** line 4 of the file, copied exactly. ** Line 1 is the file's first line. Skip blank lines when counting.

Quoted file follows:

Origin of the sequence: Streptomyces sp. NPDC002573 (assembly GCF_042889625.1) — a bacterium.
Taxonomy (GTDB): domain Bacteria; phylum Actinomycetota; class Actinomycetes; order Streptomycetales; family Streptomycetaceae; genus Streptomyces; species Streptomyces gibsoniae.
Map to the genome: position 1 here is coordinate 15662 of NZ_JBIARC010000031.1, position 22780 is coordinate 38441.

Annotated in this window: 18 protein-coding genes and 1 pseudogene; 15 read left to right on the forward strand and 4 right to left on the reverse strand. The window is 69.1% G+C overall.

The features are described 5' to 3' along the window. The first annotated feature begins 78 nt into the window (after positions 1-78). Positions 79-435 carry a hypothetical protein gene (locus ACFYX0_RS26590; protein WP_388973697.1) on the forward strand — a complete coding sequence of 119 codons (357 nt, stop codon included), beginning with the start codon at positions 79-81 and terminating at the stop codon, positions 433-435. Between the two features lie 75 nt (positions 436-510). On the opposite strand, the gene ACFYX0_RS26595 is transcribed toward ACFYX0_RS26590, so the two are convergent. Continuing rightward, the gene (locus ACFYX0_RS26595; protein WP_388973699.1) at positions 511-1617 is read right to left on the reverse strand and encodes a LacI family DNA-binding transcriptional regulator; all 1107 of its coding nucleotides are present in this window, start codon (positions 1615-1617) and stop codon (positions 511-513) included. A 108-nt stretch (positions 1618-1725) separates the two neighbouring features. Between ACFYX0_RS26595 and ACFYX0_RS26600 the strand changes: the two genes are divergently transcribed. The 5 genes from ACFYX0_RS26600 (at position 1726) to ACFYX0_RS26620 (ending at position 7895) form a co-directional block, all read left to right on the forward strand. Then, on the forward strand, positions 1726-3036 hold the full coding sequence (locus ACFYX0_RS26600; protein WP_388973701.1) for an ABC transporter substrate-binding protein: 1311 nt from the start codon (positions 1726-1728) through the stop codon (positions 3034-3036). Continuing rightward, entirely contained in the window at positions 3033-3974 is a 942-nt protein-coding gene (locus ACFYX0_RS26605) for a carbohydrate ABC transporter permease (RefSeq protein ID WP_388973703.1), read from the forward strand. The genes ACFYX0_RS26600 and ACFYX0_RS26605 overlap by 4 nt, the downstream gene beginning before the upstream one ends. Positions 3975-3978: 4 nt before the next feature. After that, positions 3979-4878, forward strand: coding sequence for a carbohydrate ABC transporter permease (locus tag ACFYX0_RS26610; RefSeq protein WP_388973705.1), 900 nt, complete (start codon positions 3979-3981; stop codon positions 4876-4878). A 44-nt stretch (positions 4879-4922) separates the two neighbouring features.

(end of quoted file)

Annotated in this window: 18 protein-coding genes and 1 pseudogene; 15 read left to right on the forward strand and 4 right to left on the reverse strand. The window is 69.1% G+C overall.